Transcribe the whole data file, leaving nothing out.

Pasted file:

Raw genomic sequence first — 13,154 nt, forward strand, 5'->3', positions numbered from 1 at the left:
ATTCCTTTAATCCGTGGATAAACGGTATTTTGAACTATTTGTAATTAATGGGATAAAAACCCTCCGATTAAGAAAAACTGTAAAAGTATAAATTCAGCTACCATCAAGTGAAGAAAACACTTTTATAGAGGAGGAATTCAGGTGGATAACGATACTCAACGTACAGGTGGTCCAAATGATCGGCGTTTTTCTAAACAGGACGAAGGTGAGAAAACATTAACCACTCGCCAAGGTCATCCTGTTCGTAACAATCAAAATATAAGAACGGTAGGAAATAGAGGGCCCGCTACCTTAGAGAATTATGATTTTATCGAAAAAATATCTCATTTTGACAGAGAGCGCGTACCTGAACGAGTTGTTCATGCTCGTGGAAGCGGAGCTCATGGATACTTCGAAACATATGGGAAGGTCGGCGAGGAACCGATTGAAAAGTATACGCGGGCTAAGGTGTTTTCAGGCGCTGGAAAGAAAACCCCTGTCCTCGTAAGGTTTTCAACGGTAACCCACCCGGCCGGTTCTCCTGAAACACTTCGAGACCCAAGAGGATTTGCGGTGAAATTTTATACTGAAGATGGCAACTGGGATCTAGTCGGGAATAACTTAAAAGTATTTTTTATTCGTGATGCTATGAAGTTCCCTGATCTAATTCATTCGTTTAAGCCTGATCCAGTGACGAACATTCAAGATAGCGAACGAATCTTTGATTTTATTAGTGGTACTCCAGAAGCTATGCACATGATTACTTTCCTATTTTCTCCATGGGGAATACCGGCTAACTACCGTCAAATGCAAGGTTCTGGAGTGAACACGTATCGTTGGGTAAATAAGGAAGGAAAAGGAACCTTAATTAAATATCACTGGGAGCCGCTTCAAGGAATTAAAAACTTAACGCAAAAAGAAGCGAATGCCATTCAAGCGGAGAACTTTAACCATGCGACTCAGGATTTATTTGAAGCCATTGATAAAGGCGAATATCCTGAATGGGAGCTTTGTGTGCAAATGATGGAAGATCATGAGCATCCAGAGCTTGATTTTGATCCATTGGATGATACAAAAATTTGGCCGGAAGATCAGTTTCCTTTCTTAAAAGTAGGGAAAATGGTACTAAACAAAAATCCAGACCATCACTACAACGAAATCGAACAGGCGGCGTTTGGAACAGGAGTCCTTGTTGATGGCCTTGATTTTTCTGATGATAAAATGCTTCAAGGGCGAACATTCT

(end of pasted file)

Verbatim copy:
Raw genomic sequence first — 13,154 nt, forward strand, 5'->3', positions numbered from 1 at the left:
ATTCCTTTAATCCGTGGATAAACGGTATTTTGAACTATTTGTAATTAATGGGATAAAAACCCTCCGATTAAGAAAAACTGTAAAAGTATAAATTCAGCTACCATCAAGTGAAGAAAACACTTTTATAGAGGAGGAATTCAGGTGGATAACGATACTCAACGTACAGGTGGTCCAAATGATCGGCGTTTTTCTAAACAGGACGAAGGTGAGAAAACATTAACCACTCGCCAAGGTCATCCTGTTCGTAACAATCAAAATATAAGAACGGTAGGAAATAGAGGGCCCGCTACCTTAGAGAATTATGATTTTATCGAAAAAATATCTCATTTTGACAGAGAGCGCGTACCTGAACGAGTTGTTCATGCTCGTGGAAGCGGAGCTCATGGATACTTCGAAACATATGGGAAGGTCGGCGAGGAACCGATTGAAAAGTATACGCGGGCTAAGGTGTTTTCAGGCGCTGGAAAGAAAACCCCTGTCCTCGTAAGGTTTTCAACGGTAACCCACCCGGCCGGTTCTCCTGAAACACTTCGAGACCCAAGAGGATTTGCGGTGAAATTTTATACTGAAGATGGCAACTGGGATCTAGTCGGGAATAACTTAAAAGTATTTTTTATTCGTGATGCTATGAAGTTCCCTGATCTAATTCATTCGTTTAAGCCTGATCCAGTGACGAACATTCAAGATAGCGAACGAATCTTTGATTTTATTAGTGGTACTCCAGAAGCTATGCACATGATTACTTTCCTATTTTCTCCATGGGGAATACCGGCTAACTACCGTCAAATGCAAGGTTCTGGAGTGAACACGTATCGTTGGGTAAATAAGGAAGGAAAAGGAACCTTAATTAAATATCACTGGGAGCCGCTTCAAGGAATTAAAAACTTAACGCAAAAAGAAGCGAATGCCATTCAAGCGGAGAACTTTAACCATGCGACTCAGGATTTATTTGAAGCCATTGATAAAGGCGAATATCCTGAATGGGAGCTTTGTGTGCAAATGATGGAAGATCATGAGCATCCAGAGCTTGATTTTGATCCATTGGATGATACAAAAATTTGGCCGGAAGATCAGTTTCCTTTCTTAAAAGTAGGGAAAATGGTACTAAACAAAAATCCAGACCATCACTACAACGAAATCGAACAGGCGGCGTTTGGAACAGGAGTCCTTGTTGATGGCCTTGATTTTTCTGATGATAAAATGCTTCAAGGGCGAACATTCT